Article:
In my more than 30 years in the business, computers have become a HUGE part of the industry. When the PDF file format was created in 1993 we began seeing more changes. Today, it is very common for an audit to be performed without ever meeting the auditor. Many set in offices and expect documents be delivered to them using technology. This was not the case when I started. We developed an understanding and professional relationship with the auditors from the local offices. They got to know our work and we got familiar with their methods. This connection is being lost.
It is typical for a taxpayer to ask, “How are they going to find it?” when discussing the possibility of leaving something off a return. This is a conversation that should never take place with your accountant. We are not afforded “attorney client privilege”. If you wish to engage in criminal activity, keep it to yourself or hire an attorney. If we are summoned to testify, we must testify or risk jail. While we may really like you, we are not going to jail for you.
So, “How are they going to find it”? Understand the code begins with “All Income is Taxable” and “All Expenses are Not Deductible”. They are going to have an Initial Interview designed to set the stage for what’s about to follow. Then they are going to assess your life style, drive past your home, search Google, Facebook and probably run a Credit Report. They might even visit the court house for property records and other legal filings. Certainly they will look for FINCEN (foreign bank account), Crypto Currency Transaction and Large Cash reports filed by the bank. They will determine, based on statistical averages, what it cost to house, feed, clothe, entertain, transport and educate a family your size. This gets compared to the return and then they have a variance, usually called the Pre T-Account Understatement (or Overstatement) of income.
Now the fun begins. They will ask for bank statements (including deposit slips and cancelled checks), brokerage statements, loan activity, purchase agreements (especially large purchases), rental agreements and other proof of living cost such as utilities, clothing, vacation and insurance receipts (to name a few). From this they adjust the Pre T Analysis to come up with a Post T Analysis (Pre and Post refer to Pre Audit and Post Audit, the T references T- accounts used in accounting). At this point they will generally have an idea of the accuracy of the income tax return that you filed “under penalties of perjury”.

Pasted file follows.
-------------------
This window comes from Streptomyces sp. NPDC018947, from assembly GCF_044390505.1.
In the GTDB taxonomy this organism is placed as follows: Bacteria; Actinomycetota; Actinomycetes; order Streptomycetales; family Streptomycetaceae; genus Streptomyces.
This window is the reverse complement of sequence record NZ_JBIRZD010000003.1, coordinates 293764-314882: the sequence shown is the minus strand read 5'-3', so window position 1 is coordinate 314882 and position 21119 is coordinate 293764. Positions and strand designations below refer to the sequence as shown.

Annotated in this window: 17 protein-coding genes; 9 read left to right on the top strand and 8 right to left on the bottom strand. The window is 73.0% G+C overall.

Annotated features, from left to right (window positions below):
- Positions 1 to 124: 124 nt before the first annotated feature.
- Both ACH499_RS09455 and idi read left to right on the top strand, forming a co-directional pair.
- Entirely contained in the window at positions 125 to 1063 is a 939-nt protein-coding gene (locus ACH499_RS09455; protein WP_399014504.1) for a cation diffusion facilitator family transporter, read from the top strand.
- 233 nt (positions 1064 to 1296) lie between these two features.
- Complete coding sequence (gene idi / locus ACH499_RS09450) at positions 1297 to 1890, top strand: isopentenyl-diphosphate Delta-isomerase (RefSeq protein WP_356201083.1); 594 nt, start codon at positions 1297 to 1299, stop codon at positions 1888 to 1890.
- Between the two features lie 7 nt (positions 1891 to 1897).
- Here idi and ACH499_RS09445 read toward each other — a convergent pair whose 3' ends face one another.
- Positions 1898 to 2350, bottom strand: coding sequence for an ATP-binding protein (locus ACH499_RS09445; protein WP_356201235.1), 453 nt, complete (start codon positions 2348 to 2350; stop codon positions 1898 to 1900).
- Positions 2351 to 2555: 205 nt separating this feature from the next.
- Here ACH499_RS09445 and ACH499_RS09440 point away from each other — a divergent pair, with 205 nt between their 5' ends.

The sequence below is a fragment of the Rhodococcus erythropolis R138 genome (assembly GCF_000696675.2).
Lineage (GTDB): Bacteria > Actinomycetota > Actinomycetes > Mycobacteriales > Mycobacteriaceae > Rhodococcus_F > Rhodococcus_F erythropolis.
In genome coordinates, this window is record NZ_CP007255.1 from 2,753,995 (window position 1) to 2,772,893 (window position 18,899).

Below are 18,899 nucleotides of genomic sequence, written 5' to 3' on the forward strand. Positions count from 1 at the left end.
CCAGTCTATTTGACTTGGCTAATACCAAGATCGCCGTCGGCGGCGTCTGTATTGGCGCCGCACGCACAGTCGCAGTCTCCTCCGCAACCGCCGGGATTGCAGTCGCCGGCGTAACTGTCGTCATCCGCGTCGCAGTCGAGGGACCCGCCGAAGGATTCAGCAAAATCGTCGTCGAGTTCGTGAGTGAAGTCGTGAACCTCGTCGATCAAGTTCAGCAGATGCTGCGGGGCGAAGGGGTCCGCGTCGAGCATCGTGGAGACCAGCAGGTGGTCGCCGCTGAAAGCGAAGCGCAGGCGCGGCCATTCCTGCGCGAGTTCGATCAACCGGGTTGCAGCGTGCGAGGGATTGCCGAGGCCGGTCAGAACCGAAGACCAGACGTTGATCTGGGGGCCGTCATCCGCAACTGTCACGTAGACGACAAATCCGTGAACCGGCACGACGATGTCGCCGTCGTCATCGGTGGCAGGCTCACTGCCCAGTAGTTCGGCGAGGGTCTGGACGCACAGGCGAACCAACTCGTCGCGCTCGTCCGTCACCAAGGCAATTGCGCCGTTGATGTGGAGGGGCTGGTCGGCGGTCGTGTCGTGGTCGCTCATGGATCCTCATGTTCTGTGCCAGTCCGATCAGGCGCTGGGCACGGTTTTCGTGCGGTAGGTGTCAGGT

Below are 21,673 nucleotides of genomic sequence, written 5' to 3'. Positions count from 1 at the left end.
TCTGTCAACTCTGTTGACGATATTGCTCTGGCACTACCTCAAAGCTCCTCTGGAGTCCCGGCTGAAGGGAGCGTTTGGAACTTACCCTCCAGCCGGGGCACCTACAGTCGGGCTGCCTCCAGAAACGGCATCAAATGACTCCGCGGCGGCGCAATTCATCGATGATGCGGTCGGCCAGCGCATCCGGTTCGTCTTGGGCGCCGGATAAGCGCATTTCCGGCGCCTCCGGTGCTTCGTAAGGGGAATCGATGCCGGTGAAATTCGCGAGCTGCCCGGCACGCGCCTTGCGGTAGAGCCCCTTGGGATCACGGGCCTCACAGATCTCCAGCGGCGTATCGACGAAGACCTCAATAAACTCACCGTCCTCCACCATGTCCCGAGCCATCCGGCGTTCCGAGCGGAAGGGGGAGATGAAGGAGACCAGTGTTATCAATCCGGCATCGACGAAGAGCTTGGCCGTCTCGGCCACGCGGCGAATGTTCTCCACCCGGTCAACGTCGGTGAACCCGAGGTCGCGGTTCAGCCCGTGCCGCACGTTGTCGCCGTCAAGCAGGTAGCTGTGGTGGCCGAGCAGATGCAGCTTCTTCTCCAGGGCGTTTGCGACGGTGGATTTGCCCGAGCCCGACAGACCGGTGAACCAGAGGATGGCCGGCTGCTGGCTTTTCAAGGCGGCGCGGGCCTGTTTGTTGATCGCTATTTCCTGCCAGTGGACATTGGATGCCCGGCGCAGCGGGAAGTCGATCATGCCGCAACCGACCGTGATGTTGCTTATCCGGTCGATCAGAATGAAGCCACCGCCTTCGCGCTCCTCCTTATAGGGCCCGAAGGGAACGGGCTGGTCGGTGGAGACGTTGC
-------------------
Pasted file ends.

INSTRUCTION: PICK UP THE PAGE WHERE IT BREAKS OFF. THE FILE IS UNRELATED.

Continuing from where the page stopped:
During the process there will be questions regarding large cash purchases, proof of gifts (often requiring a statement from the donor), proof of inheritance, proof of basis in sold assets. They are trying to count all income taxable and disallow all expenses. Remember how the code begins? All income is presumed taxable and all expenses are presumed not deductible. This should be committed to memory by every taxpayer. This does not begin in your favor!
The explanation above is basic, there is far more to it. The bottom line, you might be able to get away with an immaterial amount missed on the return, but if you are trying to hide large amounts of income, it can be found. Big Crime Syndicates’ understand this, which is why they “lauder money”, a process that exposes the illegal income to TAXES thus making it legit. Probably the opposite of what the average taxpayer believes.
Usually only 3 years are available for audit. That goes to 6 years in the case of “a gross understatement” and all years are open if the IRS can prove "fraud". What a taxpayer says and does during an audit could be evidence of “fraud”. Agents take their job seriously. Joking comments about “bribes or cash” are not laughing matters, even if they are jokes. This is one reason we do not recommend a client represent themselves in an audit. It’s also the reason we do not want to know anymore than we need to know.
While your risk of audit is approximately 1% each year, that equates to once in a 100 years. You could say 1 out of 2 people during a 50 year period will be audited. Putting it this way, this is a 50/50 chance over your 50 year working life you will be audited. Don’t look so good now, does it.